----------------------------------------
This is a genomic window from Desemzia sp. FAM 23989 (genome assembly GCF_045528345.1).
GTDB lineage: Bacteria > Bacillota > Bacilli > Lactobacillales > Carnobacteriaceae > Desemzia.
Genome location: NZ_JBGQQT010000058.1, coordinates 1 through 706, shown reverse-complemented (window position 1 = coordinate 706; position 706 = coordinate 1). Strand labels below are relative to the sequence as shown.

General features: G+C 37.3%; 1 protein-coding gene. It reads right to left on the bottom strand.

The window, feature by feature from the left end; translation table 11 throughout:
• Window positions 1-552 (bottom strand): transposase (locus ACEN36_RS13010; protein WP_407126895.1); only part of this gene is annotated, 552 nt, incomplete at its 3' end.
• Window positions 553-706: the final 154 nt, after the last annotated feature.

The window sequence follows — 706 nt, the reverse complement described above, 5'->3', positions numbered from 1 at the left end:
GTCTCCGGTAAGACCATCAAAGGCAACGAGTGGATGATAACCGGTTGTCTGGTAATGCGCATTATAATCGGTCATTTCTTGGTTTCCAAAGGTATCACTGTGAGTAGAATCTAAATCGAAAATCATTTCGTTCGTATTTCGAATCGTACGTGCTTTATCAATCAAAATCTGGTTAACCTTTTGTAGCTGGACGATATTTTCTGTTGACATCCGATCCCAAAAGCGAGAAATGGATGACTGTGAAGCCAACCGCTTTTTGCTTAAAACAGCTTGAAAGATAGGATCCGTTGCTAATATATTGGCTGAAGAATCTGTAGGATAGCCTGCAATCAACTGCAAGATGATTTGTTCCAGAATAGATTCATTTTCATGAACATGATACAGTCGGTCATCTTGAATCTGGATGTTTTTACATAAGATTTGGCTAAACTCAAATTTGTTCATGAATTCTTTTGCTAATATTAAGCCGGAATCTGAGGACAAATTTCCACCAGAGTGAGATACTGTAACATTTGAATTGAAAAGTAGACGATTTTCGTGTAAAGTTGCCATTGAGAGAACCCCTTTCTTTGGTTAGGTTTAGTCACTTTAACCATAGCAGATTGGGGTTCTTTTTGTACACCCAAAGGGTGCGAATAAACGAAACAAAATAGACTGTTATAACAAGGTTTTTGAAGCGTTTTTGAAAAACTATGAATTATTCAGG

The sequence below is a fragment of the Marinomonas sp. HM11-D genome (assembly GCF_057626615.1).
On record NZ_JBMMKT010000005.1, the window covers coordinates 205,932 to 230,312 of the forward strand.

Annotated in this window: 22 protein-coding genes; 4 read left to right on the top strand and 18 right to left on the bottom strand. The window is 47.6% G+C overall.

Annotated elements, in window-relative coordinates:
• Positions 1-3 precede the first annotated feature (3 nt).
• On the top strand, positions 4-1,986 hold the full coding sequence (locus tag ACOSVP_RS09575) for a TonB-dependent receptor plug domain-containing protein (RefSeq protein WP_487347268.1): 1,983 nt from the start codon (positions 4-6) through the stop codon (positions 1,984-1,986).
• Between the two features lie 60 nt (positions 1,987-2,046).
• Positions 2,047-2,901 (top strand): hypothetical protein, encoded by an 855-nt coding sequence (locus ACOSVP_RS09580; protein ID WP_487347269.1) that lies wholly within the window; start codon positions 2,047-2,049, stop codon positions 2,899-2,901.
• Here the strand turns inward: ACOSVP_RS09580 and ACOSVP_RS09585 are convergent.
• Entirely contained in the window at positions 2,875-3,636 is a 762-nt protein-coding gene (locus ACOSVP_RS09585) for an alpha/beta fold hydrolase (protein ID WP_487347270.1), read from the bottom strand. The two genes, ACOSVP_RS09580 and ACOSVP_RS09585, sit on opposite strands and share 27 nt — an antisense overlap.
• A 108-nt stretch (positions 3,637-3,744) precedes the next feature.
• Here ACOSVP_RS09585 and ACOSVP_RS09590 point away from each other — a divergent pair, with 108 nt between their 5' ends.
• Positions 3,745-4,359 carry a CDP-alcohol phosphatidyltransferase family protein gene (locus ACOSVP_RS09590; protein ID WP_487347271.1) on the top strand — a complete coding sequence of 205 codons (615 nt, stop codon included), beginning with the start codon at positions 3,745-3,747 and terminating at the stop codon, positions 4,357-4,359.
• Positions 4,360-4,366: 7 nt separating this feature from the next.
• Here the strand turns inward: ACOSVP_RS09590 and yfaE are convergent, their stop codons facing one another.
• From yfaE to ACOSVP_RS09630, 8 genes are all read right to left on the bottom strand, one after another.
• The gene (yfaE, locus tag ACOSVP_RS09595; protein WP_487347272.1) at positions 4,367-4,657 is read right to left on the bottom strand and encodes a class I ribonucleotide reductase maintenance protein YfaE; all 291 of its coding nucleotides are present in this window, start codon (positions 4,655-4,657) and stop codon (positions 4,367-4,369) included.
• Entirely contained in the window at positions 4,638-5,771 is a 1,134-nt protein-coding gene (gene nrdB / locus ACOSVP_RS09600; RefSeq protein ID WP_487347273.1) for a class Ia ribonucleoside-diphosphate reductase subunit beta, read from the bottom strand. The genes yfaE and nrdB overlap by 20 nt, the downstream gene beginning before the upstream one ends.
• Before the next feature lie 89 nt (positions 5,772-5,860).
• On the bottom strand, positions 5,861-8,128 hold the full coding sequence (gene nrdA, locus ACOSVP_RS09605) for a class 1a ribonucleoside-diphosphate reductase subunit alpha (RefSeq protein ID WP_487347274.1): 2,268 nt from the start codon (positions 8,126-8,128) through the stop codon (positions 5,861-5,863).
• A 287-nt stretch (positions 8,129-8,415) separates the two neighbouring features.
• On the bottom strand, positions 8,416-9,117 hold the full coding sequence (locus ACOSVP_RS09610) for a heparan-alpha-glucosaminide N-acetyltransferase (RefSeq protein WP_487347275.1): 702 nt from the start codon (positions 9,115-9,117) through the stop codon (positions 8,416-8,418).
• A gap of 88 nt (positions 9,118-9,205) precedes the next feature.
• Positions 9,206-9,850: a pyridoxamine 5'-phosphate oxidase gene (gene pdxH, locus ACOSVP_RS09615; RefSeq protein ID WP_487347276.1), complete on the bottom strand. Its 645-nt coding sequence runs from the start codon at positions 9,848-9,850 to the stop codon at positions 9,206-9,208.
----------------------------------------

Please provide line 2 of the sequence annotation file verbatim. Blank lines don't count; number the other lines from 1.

GTDB lineage: Bacteria > Bacillota > Bacilli > Lactobacillales > Carnobacteriaceae > Desemzia.